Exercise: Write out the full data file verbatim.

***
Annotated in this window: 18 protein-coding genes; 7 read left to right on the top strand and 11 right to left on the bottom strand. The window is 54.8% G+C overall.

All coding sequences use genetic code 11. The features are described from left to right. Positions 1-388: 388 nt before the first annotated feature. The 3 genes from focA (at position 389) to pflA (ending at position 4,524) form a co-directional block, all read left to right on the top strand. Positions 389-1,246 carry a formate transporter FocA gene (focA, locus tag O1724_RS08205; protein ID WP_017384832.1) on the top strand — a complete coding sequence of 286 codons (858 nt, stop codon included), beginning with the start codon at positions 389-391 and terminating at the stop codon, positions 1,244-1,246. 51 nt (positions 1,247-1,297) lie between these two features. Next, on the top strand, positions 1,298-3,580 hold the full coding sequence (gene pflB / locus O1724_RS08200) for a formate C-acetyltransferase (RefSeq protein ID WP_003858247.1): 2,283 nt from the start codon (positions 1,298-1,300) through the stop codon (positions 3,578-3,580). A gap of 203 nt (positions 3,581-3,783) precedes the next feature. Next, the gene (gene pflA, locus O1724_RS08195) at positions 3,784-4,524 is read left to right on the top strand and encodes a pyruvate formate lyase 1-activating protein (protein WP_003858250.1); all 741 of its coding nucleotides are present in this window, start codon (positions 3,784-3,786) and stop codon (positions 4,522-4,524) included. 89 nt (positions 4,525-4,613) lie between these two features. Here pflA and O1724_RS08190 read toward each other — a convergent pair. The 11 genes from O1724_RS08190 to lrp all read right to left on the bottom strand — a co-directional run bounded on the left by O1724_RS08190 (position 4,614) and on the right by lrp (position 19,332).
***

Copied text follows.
Annotated in this window: 18 protein-coding genes; 7 read left to right on the top strand and 11 right to left on the bottom strand. The window is 54.8% G+C overall.

All coding sequences use genetic code 11. The features are described from left to right. Positions 1-388: 388 nt before the first annotated feature. The 3 genes from focA (at position 389) to pflA (ending at position 4,524) form a co-directional block, all read left to right on the top strand. Positions 389-1,246 carry a formate transporter FocA gene (focA, locus tag O1724_RS08205; protein ID WP_017384832.1) on the top strand — a complete coding sequence of 286 codons (858 nt, stop codon included), beginning with the start codon at positions 389-391 and terminating at the stop codon, positions 1,244-1,246. 51 nt (positions 1,247-1,297) lie between these two features. Next, on the top strand, positions 1,298-3,580 hold the full coding sequence (gene pflB / locus O1724_RS08200) for a formate C-acetyltransferase (RefSeq protein ID WP_003858247.1): 2,283 nt from the start codon (positions 1,298-1,300) through the stop codon (positions 3,578-3,580). A gap of 203 nt (positions 3,581-3,783) precedes the next feature. Next, the gene (gene pflA, locus O1724_RS08195) at positions 3,784-4,524 is read left to right on the top strand and encodes a pyruvate formate lyase 1-activating protein (protein WP_003858250.1); all 741 of its coding nucleotides are present in this window, start codon (positions 3,784-3,786) and stop codon (positions 4,522-4,524) included. 89 nt (positions 4,525-4,613) lie between these two features. Here pflA and O1724_RS08190 read toward each other — a convergent pair. The 11 genes from O1724_RS08190 to lrp all read right to left on the bottom strand — a co-directional run bounded on the left by O1724_RS08190 (position 4,614) and on the right by lrp (position 19,332).